My main job at camp was coaching gymnastics - out of five hours of activities, one of those was then allocated as a “free” period. I initially thought I would be using this to check emails, phone my parents, and do anything that would take me back to my home life. This was not the case.

Instead, I would go and try my hand at horseback riding, kayaking, and one occasion, circus. It was so great having the freedom to try so many new things that I would never have even considered at home. But having met someone there, I also opted to go and visit him over in Orienteering, where he was based.

I was becoming increasingly surprised at how little I was suffering from homesickness. With so much going on, there wasn’t much time for it.

Land of the free, indeed

Over the 9 weeks, we each had 5 full days off where we could go wherever we liked. I used to go to New York for the day or Philadelphia with friends, but other times we were happy to just relax by the lake and soak in the glorious sun. This is how I spent my last of these days, when Color War began.

Color War. Possibly the most competitive, energetic and chaotic three days I have ever experienced. Three full days where the camp is divided into two, with a theme (mine was Land vs. Sea). The camp becomes somewhat of an Olympic arena -  campers are competing in track and field events, pie-eating contests, assault courses, dance-offs, rap battles and probably just about every other thing you can think of, to decide ultimately who is going to win and dominate the camp. If you think you are a relaxed, calm and quiet person, think again. Color War brings out a side of you that will make doing the most ridiculous of tasks seem so significant! Even looking back now, I get so saddened that my team was so close to winning but just fell at the last hurdle!

Color War, along with Revival, activities, “Lazy Days”, water-sports, horse-riding, golf, football (or, rather, ‘soccer’), theatre, orienteering, camping, zip-lining and many more, are just a handful of reasons why you should work at a summer camp. But for me, the most I got out of it are lifelong friends.

From the second I unpacked to the end of my time at Camp, I always had somebody to talk to. During the early stages you socialize and get to know your other co-workers. The beauty of being stuck in the middle of the mountains is  your number one choice of entertainment is interacting with others. Within seconds of speaking to someone new you forget about anyone else, regardless of where in the world they may be.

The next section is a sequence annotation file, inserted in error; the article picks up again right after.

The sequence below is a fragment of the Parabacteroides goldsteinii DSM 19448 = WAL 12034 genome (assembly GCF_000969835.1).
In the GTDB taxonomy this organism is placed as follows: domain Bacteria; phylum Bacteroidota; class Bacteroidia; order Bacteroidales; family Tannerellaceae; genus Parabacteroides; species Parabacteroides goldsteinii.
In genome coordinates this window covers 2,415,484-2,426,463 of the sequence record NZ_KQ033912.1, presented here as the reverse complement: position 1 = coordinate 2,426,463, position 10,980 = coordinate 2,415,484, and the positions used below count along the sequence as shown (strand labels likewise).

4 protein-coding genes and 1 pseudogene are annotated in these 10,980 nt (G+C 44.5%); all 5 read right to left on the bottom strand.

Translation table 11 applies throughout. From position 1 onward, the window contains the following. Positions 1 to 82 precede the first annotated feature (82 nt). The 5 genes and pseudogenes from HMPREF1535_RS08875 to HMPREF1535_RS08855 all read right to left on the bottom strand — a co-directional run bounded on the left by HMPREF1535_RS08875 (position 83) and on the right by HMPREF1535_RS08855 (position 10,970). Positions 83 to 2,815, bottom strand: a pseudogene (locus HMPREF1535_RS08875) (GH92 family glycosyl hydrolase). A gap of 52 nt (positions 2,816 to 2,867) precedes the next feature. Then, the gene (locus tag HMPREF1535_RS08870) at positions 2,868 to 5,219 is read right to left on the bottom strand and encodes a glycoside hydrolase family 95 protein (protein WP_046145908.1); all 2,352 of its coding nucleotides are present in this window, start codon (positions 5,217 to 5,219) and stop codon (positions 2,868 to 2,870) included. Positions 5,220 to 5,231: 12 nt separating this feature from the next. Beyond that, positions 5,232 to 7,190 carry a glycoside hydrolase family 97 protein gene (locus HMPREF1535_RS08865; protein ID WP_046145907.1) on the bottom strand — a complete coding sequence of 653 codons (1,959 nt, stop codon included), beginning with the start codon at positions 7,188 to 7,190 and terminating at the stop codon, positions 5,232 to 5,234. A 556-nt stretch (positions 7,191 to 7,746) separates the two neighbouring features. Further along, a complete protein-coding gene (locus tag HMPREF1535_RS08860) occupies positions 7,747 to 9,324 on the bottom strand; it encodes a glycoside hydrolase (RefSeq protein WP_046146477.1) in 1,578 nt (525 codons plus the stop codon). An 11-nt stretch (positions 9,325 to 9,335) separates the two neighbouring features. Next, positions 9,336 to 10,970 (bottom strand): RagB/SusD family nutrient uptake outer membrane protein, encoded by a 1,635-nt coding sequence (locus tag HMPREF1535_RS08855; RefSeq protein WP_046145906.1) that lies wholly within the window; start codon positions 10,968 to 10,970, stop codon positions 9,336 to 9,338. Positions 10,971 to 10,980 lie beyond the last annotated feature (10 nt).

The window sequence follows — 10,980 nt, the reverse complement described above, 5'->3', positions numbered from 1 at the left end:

I spent the months before camp wondering whether I had made the right decision, asking myself if this was something I could do. But by the end of it, the only issues I faced were: how feasible was it for me to visit many of my newfound friends? Would I be able to extend my trip? Could I afford to fly around the States? I was having to turn down offers, unlike the initial worry I had that I wouldn’t have a single friend.

My time at camp didn’t just have short-term effects, either. It made me a stronger, independent and braver person than I could ever imagine. Sure, there will always be people out there who don’t even blink at the idea of travelling, or flying solo. But for those of you who wonder if this is for you, or whether you could cope, I promise - you can! 

Work at an American Summer Camp and Travel the USA

Fancy working in an American summer camp? Of course you do! This Summer Camp Counsellor job with Wild Packs will see you set up with one of over 200 camps in America, and match the camp to your skills. You then have the option to backpack around the USA when you're finished! What are you waiting for? Click the button below to enquire!

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Daniela Rodriguez is 27 years of age and currently works as an English teacher in Leamington Spa. Having caught the travel bug, she always tries to use her summer holidays to her best advantage. This has seen her explore incredible places like the States, Sri Lanka, Thailand, Mexico, and Europe. This summer she is heading back to her second home, America, to explore Miami, New Orleans, and Boston. She's also booked a cheeky trip to Ibiza!